Here the claimant's injuries resulted from a fall which was not attributable to his preexisting physical impairment. This is not a "but for" case under subsection (1) of K.S.A. 44-567 (a). (See Leiker v. Manor House, Inc., supra; and Scott v. Day and Zimmerman, Inc., supra.) The issue is whether "medical evidence" established the extent, if any, to which claimant's preexisting impairment contributed to his disability resulting from the second injury under K.S.A. 44-567 (a) (2).

Where there is substantial competent evidence to support the trial court's finding on a particular question in a workmen's compensation case, this court will not disturb that finding. (Day and Zimmerman, Inc. v. George, 218 Kan. 189, 542 P.2d 313; and Stanley v. A & A Iron Works, supra at 513.) Moreover, in examining the record on appeal to determine whether there is substantial competent evidence to support the findings made, the record must be viewed in the light most favorable to the party prevailing below. (Day and Zimmerman, Inc. v. George, supra at 194; and Rund v. Cessna Aircraft Co., 213 Kan. 812, 518 P.2d 518.) Here Dr. Overesch rated the claimant's disability attributable to the injury of December 18, 1971. His opinion was that the claimant's prior injury would predispose him "to signs and symptoms of instability" and would make him more susceptible to injury. As a result of his examination he reported, "It is felt that this patient has an additional 5 percent not related to this injury but present in the form of the wear and tear changes of the disc thinning and the hypertrophic osteoarthritic changes of the lumbar vertebrae." Dr. Overesch's deposition testimony indicated he could with reasonable medical certainty differentiate between the December 18, 1971, injury and the additional problems in the low back due to the prior preexisting change.

Dr. Rombold, a retired Wichita orthopedic surgeon, who treated the claimant following his 1962 injury, testified such an injury *489 would leave the back in an unstable condition and more easily injured than otherwise. Furthermore, the claimant's pre-employment X-rays showed an abnormal thinning of the lumbosacral disc. (See Hardwick v. General Motors Corporation, supra at 186.) All this evidence supports the district court's apportionment.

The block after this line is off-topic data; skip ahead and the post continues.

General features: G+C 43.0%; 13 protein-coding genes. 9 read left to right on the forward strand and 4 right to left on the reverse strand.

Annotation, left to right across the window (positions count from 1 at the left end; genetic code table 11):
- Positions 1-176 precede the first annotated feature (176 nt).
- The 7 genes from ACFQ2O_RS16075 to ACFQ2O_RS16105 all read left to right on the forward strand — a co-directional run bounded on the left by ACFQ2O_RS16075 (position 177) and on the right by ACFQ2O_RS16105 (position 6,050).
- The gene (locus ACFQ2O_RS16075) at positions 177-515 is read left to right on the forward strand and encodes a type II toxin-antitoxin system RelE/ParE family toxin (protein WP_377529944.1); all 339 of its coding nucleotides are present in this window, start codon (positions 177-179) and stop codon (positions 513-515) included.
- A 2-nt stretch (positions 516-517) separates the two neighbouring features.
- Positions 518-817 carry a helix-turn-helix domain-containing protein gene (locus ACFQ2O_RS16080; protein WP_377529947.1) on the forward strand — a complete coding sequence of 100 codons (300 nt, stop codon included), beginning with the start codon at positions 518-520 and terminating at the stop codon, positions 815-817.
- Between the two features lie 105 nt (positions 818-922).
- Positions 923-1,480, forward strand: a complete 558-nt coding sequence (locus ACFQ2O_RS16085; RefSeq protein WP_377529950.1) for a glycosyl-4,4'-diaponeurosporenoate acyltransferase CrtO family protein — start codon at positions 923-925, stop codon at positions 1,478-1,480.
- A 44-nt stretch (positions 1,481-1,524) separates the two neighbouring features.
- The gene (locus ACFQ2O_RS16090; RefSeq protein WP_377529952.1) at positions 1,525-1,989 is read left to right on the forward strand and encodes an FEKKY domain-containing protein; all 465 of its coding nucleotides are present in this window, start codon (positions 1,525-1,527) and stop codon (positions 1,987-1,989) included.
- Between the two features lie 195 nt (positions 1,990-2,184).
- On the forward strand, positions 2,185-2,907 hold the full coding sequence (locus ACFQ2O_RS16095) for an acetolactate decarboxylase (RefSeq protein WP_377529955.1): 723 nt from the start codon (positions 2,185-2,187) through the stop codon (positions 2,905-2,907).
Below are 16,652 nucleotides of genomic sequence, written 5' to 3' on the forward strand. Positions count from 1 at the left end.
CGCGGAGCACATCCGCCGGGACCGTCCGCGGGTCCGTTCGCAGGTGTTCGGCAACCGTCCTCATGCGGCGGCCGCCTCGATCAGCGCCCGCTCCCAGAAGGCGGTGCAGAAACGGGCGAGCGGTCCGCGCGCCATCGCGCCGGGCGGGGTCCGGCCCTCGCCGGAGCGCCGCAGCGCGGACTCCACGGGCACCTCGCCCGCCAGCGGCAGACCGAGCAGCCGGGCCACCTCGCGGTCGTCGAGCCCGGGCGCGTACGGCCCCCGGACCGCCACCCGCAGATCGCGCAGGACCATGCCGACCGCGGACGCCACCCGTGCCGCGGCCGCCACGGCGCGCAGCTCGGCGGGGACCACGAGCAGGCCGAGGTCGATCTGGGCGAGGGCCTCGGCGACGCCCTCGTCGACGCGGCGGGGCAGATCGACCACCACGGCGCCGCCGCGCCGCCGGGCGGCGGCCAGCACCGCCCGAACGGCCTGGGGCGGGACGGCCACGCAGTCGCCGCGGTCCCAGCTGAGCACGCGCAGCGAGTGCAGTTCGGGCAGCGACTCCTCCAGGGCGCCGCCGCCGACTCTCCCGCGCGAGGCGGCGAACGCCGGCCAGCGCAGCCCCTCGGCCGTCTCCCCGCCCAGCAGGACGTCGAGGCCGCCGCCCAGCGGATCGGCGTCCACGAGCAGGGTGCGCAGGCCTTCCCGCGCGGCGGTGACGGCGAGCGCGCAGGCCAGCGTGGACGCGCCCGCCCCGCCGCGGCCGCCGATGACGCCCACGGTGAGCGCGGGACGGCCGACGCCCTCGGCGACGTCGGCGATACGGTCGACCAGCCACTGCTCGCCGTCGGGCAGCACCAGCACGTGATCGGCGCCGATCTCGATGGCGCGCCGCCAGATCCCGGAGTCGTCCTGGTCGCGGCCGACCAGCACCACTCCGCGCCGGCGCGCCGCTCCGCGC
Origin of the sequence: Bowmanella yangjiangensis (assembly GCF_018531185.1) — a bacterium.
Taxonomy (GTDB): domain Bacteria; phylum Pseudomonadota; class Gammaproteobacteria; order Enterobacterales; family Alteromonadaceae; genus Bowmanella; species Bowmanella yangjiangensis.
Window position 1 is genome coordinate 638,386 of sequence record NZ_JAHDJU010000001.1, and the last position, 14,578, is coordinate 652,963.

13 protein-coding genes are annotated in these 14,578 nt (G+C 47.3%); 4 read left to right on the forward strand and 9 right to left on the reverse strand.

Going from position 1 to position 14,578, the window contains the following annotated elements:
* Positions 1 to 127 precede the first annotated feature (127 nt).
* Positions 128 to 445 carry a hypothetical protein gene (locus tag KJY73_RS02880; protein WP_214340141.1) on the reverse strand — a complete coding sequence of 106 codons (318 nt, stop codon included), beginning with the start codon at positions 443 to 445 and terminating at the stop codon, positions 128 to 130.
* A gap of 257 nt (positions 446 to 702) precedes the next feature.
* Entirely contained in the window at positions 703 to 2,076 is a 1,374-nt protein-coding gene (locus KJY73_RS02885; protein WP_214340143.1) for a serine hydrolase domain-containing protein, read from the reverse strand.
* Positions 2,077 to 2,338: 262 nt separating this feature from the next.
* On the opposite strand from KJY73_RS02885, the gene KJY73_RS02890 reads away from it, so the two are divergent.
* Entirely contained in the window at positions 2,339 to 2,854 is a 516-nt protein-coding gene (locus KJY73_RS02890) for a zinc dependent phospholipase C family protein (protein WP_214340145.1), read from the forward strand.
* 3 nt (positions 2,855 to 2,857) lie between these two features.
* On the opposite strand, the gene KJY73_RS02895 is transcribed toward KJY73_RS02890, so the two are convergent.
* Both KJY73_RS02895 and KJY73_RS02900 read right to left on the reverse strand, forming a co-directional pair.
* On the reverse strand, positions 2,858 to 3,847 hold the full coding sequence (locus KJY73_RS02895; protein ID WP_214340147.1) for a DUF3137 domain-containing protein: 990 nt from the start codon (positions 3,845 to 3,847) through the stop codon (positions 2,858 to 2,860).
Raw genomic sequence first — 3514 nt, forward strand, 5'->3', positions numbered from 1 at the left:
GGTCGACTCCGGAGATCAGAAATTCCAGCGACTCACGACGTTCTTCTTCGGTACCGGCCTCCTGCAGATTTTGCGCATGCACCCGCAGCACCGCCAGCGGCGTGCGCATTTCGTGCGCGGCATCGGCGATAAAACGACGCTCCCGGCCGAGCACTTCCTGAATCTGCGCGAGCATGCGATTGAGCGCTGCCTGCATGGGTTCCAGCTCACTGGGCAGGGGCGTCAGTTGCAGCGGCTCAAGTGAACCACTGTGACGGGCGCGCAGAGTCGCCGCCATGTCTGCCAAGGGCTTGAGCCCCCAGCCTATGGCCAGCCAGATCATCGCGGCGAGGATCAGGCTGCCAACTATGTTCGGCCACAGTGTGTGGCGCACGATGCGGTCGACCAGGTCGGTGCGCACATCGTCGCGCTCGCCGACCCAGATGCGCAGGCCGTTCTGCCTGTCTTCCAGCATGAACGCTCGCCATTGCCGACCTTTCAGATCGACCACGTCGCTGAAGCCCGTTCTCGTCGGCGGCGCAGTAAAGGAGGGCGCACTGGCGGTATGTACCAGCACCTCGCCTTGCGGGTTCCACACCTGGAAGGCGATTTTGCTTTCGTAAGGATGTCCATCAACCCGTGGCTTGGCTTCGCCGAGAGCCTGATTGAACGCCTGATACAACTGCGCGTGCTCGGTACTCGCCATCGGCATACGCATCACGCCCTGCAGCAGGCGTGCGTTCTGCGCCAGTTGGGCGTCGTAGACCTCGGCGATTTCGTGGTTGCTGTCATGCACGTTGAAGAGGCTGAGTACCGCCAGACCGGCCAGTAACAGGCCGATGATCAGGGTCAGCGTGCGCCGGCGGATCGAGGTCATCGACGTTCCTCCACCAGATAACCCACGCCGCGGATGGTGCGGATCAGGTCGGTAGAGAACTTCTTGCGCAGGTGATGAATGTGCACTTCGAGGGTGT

The appellant emphasizes it is essential that the apportionment of liability between the Second Injury Fund and the employer and insurance carrier be based upon medical evidence. (Scott v. Day and Zimmerman, Inc., supra at Syl. ¶ 3.) The district court properly recognized this rule. After carefully reviewing the record presented on appeal this court finds sufficient medical evidence to support the district court's apportionment.

The appellant contends the district court made contradictory findings in light of its statement:

"... The depositions of the doctors indicated that, while such a history would result in some instability, there is no `medical evidence' that the disability resulting from the injury on December 18, 1971, was directly contributed to by a reinjury of the residual of the 1962 injury...."

We think the above finding is ambiguous. In our opinion, when the district court spoke of the disability resulting from the second injury as not having been "directly contributed to by a reinjury" of the first injury in 1962, liability of the Second Injury Fund under K.S.A. 44-567 (a) (1) was being ruled out. In other words, the district court found "but for" causation between the two injuries was not established by medical evidence. Thus construed, the finding can be reconciled with the trial court's continued findings pertaining to the testimony of the doctors and its ultimate conclusion on apportionment under K.S.A. 44-567 (a) (2).

The judgment of the lower court is affirmed.